Who can vote, how do I vote, and when can I vote?

Who can vote?

Anybody who has registered to vote and who is a citizen of the UK, EU, or Commonwealth can vote in Scottish local elections. You can even vote in Scotland  if you are resident in another part of the UK for the rest of the year. If you live in a university hall of residence or have signed up with your local council, you should have received a polling card to confirm your eligibility.

To vote, all you need to do is go to the polling station listed on the card on the day of the election. You don’t even need to take the card with you! Just turn up and vote.

How do I vote?

Scottish local elections use a single transferable vote system. This means that each council ward elects between three and four candidates based on a preferential numbering system. When you mark you ballot you should list your preference, with the number  1 next to your highest ranked candidate.  Then put a number 2 next to your second favourite, and so on. You can rank as many as you like or as few as you like.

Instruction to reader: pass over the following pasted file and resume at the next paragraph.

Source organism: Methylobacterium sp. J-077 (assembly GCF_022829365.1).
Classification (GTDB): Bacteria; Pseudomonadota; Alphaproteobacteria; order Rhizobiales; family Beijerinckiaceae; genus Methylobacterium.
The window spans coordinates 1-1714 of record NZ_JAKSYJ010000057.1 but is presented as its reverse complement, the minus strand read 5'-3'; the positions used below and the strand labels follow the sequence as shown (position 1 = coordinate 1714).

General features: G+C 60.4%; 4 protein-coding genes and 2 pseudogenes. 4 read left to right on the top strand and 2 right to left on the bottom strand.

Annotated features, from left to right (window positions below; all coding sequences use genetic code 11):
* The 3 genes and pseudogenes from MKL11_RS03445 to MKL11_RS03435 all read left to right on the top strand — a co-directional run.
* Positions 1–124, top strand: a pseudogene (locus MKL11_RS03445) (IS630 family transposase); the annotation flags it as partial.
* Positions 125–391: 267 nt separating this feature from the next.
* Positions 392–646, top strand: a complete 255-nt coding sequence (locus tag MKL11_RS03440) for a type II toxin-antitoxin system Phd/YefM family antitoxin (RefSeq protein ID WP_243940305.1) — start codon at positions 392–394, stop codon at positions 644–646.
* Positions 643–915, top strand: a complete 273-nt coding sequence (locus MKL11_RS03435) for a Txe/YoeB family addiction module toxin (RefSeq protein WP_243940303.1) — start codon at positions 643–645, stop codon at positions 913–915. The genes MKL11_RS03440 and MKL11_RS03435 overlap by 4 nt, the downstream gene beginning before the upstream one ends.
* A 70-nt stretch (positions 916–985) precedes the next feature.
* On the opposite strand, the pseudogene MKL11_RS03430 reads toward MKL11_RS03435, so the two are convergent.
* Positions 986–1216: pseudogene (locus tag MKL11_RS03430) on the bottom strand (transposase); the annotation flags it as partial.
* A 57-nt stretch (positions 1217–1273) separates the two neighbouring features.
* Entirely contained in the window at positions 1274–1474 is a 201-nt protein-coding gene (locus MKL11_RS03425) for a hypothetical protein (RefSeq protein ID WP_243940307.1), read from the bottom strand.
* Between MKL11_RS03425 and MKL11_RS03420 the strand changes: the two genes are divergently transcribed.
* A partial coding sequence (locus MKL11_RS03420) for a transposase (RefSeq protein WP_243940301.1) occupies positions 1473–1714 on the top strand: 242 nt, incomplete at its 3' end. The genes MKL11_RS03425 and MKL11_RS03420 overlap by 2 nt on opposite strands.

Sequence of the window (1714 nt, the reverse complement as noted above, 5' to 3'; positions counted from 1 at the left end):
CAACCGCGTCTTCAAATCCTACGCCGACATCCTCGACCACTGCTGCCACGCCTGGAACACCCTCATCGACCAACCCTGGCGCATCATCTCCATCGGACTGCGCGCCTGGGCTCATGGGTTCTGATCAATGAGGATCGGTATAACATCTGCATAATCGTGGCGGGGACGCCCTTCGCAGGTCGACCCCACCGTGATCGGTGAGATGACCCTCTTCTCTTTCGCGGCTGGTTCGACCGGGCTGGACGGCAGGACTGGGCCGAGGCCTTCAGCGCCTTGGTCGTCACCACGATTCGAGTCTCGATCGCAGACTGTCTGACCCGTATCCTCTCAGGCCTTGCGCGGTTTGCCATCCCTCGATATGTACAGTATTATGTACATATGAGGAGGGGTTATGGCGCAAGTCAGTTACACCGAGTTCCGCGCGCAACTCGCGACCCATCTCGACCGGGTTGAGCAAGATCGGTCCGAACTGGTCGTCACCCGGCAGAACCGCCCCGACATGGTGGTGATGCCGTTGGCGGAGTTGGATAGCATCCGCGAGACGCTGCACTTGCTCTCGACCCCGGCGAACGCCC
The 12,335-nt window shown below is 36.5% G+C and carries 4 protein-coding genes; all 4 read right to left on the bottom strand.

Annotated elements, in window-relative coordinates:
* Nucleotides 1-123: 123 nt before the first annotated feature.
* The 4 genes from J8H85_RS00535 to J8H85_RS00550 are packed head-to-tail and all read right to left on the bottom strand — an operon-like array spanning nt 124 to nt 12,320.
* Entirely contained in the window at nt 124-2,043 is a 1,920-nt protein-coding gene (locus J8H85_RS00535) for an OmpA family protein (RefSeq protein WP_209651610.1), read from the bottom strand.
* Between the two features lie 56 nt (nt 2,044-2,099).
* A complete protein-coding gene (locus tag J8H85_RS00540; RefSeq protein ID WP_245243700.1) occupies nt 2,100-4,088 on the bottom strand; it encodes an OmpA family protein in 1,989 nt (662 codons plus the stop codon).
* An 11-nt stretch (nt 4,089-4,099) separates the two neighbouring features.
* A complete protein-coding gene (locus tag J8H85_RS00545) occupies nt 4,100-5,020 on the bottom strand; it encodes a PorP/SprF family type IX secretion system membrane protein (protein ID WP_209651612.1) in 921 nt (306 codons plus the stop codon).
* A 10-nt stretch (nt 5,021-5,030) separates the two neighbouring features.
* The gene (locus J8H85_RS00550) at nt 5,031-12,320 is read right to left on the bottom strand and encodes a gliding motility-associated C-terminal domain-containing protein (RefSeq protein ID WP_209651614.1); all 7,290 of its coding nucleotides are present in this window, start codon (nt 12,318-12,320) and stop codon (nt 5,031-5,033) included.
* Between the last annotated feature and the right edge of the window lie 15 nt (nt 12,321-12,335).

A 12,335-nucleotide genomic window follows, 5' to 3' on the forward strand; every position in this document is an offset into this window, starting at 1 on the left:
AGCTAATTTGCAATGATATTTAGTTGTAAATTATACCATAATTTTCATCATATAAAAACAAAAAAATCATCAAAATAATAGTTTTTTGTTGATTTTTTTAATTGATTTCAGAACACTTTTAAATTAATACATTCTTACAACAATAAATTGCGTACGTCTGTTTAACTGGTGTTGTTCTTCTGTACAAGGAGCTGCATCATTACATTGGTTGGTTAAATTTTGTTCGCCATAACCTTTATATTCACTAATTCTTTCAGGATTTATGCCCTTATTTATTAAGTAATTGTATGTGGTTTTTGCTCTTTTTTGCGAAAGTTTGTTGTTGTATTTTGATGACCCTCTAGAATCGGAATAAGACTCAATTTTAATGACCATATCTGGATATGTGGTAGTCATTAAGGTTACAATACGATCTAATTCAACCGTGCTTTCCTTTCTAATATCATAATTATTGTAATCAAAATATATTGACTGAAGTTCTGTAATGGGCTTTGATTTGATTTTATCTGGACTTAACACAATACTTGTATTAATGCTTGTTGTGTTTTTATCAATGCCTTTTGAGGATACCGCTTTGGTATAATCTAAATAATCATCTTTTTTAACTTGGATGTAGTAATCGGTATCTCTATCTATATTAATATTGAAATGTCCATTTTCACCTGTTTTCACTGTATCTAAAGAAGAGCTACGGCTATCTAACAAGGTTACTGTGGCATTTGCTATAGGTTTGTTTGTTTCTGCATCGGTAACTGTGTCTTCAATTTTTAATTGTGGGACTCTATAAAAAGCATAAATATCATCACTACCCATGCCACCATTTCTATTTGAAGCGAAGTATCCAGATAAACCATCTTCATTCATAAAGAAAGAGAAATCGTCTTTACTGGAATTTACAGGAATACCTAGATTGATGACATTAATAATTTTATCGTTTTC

You may also be used to voting in a first past the post system, in which there is only one winner and where you may not feel you can vote for the party you prefer as it will allow a party you dislike to win. The single transferable vote is a proportional system, meaning that you can vote for any candidate in the knowledge that your vote will stand a good chance of getting them elected.


When do I vote?

Polling stations will be open all day on Thursday May 3rd, and polls close at 10pm. The results will generally be released the following afternoon.

To find out where your local polling station is, click on the links below:






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